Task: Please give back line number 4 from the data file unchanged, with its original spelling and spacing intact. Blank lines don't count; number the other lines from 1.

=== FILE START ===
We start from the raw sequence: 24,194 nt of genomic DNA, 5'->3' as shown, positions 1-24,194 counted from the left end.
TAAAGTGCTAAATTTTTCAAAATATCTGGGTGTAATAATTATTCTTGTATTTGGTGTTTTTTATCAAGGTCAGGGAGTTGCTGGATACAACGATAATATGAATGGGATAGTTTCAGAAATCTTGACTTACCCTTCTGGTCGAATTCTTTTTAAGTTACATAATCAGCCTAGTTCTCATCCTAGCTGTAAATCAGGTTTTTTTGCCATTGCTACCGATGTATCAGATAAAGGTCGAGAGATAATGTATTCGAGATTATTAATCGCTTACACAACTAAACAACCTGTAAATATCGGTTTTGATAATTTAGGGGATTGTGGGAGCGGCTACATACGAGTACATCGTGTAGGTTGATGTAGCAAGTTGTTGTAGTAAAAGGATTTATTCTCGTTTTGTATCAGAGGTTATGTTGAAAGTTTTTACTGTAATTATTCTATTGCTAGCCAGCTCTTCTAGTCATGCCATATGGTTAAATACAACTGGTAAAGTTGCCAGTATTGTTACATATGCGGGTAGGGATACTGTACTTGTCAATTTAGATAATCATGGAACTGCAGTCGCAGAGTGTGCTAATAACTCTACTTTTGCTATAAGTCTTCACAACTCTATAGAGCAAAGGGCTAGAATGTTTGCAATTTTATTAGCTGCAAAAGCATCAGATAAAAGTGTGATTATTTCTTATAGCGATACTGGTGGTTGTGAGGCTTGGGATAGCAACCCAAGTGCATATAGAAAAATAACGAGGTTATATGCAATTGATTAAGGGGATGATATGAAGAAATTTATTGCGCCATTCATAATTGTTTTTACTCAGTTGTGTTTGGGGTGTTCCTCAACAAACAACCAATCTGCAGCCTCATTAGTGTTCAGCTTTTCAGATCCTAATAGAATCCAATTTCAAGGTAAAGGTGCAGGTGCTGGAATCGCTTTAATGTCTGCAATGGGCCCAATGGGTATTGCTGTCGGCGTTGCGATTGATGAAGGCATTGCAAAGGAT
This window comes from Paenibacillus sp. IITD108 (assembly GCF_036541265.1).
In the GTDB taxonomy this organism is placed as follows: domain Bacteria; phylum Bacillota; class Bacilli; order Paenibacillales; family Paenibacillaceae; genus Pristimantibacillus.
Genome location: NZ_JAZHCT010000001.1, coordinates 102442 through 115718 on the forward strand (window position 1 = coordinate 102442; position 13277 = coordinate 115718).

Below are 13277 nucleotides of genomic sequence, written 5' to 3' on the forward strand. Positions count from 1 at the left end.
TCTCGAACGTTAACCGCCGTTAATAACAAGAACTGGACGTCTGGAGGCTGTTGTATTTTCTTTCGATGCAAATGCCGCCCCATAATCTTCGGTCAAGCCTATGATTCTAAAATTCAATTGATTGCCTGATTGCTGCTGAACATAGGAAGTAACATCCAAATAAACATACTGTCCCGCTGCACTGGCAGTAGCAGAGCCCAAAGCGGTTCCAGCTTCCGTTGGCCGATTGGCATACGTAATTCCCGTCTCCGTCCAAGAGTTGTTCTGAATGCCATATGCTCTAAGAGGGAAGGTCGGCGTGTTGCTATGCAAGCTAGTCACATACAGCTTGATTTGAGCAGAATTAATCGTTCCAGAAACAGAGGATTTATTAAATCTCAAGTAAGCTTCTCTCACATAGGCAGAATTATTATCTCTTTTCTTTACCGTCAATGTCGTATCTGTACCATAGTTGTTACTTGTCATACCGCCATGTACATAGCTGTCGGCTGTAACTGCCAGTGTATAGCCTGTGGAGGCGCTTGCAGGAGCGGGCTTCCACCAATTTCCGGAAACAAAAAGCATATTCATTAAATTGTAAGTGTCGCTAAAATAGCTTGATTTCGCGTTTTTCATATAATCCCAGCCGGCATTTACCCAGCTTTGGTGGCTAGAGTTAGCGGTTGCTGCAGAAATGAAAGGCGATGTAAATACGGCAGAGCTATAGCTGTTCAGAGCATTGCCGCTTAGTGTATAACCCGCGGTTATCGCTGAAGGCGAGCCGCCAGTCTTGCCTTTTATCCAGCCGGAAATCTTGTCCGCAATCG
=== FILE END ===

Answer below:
In the GTDB taxonomy this organism is placed as follows: domain Bacteria; phylum Bacillota; class Bacilli; order Paenibacillales; family Paenibacillaceae; genus Pristimantibacillus.